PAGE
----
A little back story: Essence magazine puts NFL Star Reggie Bush on the cover of its February issue. Black women flood Essence.com with angry comments because Bush dated Kim Kardashian, who is not black. Then, Jill Scott writes an essay for Essence, saying she winces whenever she sees a black man with a white woman. Again, black women flocked to the Website.
What’s different about the piece below is it presents a perspective I haven’t seen in comment sections on other sites.
By Luna’s Fertile Chaos
© Luna’s Fertile Chaos
Recently in a conversation about the direction of the food blog and my writing, a friend I like and trust made a comment about my being biracial and said ‘just get over it.’ Oddly enough, this person is someone who generally encourages just being yourself.
I don’t consider what I write for the faint of heart. If you don’t like it, that’s okay, it’s probably not for you. Yet I need you to understand that the above statement is exactly why I am writing about it.
In the last two issues of Essence there has been uproar about black men and white women coupling which has seriously disturbed me. As the product of such a relationship, I have been verbally bashed, talked down to and made to feel less than by the very culture of black women who demand I not be so white.
So I keep writing because I lived in silence for too many years to not speak up now. It’s my right as an American, as a human, as a woman.
As a voice.
I think it’s unjust for Black women to tell me I must choose between my white and half and my black half, yet hold me at arm’s length. If I date a black man, he only loves me because I am half white. If I date a white man I am betraying my entire race.
So many of my preferences from food to hairstyles have been shaped by the known, i.e. my family. My father’s family wanted me straight haired with makeup, they wanted me to eat soul food, marry black man and have light skinned babies. My mother’s family envied my curls and golden skin, wanted me to be less weird and not eat sushi.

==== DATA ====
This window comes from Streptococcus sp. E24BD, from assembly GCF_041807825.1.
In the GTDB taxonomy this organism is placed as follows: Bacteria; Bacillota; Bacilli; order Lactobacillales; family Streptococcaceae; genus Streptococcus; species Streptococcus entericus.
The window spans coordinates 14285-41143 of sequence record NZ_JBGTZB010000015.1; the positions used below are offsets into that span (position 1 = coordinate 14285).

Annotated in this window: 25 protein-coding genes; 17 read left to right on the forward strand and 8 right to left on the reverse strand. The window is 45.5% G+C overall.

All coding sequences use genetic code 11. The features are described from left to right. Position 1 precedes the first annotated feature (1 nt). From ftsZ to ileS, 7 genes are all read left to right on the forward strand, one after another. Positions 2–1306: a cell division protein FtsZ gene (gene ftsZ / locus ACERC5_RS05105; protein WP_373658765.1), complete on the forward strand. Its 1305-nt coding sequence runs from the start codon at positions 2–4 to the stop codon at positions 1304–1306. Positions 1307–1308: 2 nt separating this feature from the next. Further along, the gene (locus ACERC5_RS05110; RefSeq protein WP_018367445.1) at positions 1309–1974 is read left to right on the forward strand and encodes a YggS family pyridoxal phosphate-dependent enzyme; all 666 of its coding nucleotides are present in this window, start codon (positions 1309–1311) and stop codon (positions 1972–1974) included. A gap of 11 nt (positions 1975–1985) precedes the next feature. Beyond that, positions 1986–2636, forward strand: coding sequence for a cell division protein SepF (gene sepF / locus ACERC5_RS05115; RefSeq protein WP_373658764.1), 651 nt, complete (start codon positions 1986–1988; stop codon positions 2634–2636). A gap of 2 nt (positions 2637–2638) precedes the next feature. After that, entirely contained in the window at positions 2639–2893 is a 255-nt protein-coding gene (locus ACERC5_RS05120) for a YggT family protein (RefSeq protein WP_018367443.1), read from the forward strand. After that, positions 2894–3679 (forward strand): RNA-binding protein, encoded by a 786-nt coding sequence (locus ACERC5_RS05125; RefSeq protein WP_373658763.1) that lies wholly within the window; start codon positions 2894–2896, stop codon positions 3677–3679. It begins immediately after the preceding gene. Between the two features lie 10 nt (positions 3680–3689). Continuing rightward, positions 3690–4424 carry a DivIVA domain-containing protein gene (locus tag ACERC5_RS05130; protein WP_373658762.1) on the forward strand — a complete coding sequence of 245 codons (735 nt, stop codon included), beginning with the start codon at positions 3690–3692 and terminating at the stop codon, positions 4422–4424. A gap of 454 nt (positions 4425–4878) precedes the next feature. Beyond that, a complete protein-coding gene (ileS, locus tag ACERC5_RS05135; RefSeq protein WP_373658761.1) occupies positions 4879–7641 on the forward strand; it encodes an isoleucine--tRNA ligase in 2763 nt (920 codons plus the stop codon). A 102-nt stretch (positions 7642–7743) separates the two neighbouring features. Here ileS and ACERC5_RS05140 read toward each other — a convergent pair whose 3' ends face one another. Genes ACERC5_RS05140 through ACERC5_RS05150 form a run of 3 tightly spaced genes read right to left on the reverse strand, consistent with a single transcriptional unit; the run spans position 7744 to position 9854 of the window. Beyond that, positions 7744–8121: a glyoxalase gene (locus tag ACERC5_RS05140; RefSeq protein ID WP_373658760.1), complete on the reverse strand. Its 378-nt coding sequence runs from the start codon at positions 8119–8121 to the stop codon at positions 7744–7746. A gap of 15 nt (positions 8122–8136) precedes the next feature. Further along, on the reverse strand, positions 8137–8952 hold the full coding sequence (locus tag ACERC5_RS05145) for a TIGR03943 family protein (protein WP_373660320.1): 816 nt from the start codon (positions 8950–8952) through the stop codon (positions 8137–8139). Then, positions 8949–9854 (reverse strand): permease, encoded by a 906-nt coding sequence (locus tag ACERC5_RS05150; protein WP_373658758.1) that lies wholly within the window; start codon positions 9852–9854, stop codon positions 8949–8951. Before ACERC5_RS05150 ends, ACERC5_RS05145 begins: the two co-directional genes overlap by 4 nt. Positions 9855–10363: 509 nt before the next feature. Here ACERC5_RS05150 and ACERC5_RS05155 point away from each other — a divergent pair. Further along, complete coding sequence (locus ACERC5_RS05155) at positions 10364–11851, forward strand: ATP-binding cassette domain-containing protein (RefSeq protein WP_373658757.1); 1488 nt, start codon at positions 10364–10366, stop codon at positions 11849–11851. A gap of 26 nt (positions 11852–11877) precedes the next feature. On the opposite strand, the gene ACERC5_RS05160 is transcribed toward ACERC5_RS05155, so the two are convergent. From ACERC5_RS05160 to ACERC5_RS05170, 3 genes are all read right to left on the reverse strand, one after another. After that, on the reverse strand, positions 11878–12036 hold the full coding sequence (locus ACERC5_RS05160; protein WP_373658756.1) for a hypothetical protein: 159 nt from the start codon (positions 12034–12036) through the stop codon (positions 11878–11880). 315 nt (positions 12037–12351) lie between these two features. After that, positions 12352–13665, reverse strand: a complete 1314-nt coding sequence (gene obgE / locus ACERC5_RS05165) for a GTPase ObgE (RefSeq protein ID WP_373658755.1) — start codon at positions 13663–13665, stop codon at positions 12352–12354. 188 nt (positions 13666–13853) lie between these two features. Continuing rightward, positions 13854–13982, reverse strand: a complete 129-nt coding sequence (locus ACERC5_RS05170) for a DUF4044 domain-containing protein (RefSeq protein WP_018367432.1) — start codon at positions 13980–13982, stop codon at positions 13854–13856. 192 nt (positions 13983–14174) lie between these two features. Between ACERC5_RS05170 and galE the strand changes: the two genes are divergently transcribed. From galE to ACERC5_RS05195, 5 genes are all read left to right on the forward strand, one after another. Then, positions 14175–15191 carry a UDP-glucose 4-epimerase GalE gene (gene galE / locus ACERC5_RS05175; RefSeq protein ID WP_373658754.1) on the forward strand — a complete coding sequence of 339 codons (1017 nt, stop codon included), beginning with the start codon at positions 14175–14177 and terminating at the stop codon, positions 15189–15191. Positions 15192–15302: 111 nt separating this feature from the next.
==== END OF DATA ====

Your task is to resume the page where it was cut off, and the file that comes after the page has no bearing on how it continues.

You can say none of it matters. I know that isn’t true. Somewhere in the world are other little girls just like me: we never talk about culture or how it affects us, because when we do, someone, somewhere tells us to ‘just get over it.’
We cannot focus on the past and allow slave days to hold us back any longer. If a black woman chooses a non-black man, she should be loved and supported for making a choice to love freely, as well as to love and accept herself. And besides, why should black men have all the fun?
Multiracial people are the fastest growing population in the world, which speaks, plainly, for itself.
I swore when I was younger that if it was in my power, I would never, ever allow another person to feel lost, alone or as alienated as I felt. If you choose to not associate with me because I won’t stop talking about it, I feel sorry for you.
Being biracial is not who I am, still it has shaped me and many of my opinions. For too long, I never spoke about the difficulties I had growing up, about feeling alienated and alone. This is not my main platform, I agree. But if I help even one person feel better, and less alone, then my purpose here in the world has been served.